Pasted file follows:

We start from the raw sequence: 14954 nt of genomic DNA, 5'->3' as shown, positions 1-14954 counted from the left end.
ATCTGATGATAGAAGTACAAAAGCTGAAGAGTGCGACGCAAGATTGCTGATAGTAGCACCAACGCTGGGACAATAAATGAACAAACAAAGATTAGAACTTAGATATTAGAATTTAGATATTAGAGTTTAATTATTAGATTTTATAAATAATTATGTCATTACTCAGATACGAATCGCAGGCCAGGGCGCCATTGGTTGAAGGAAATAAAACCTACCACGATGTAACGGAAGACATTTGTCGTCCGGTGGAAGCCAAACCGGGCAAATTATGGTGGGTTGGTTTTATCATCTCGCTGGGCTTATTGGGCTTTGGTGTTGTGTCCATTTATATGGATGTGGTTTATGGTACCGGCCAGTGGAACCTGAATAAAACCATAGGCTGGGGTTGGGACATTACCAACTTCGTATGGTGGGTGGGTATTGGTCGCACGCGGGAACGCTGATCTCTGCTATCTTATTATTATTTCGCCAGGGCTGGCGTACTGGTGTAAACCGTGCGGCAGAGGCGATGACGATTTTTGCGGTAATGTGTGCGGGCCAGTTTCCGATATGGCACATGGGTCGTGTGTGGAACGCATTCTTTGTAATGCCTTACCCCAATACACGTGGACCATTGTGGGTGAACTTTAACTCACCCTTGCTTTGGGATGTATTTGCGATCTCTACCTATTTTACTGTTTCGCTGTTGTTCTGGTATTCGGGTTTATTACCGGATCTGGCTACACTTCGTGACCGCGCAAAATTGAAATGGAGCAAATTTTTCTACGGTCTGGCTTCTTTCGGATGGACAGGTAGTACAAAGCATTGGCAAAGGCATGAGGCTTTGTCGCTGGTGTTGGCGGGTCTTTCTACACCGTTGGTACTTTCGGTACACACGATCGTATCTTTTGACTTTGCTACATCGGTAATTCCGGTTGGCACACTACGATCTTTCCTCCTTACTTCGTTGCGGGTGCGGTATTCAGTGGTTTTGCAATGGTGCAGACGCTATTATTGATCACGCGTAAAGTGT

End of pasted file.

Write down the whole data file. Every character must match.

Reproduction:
We start from the raw sequence: 14954 nt of genomic DNA, 5'->3' as shown, positions 1-14954 counted from the left end.
ATCTGATGATAGAAGTACAAAAGCTGAAGAGTGCGACGCAAGATTGCTGATAGTAGCACCAACGCTGGGACAATAAATGAACAAACAAAGATTAGAACTTAGATATTAGAATTTAGATATTAGAGTTTAATTATTAGATTTTATAAATAATTATGTCATTACTCAGATACGAATCGCAGGCCAGGGCGCCATTGGTTGAAGGAAATAAAACCTACCACGATGTAACGGAAGACATTTGTCGTCCGGTGGAAGCCAAACCGGGCAAATTATGGTGGGTTGGTTTTATCATCTCGCTGGGCTTATTGGGCTTTGGTGTTGTGTCCATTTATATGGATGTGGTTTATGGTACCGGCCAGTGGAACCTGAATAAAACCATAGGCTGGGGTTGGGACATTACCAACTTCGTATGGTGGGTGGGTATTGGTCGCACGCGGGAACGCTGATCTCTGCTATCTTATTATTATTTCGCCAGGGCTGGCGTACTGGTGTAAACCGTGCGGCAGAGGCGATGACGATTTTTGCGGTAATGTGTGCGGGCCAGTTTCCGATATGGCACATGGGTCGTGTGTGGAACGCATTCTTTGTAATGCCTTACCCCAATACACGTGGACCATTGTGGGTGAACTTTAACTCACCCTTGCTTTGGGATGTATTTGCGATCTCTACCTATTTTACTGTTTCGCTGTTGTTCTGGTATTCGGGTTTATTACCGGATCTGGCTACACTTCGTGACCGCGCAAAATTGAAATGGAGCAAATTTTTCTACGGTCTGGCTTCTTTCGGATGGACAGGTAGTACAAAGCATTGGCAAAGGCATGAGGCTTTGTCGCTGGTGTTGGCGGGTCTTTCTACACCGTTGGTACTTTCGGTACACACGATCGTATCTTTTGACTTTGCTACATCGGTAATTCCGGTTGGCACACTACGATCTTTCCTCCTTACTTCGTTGCGGGTGCGGTATTCAGTGGTTTTGCAATGGTGCAGACGCTATTATTGATCACGCGTAAAGTGT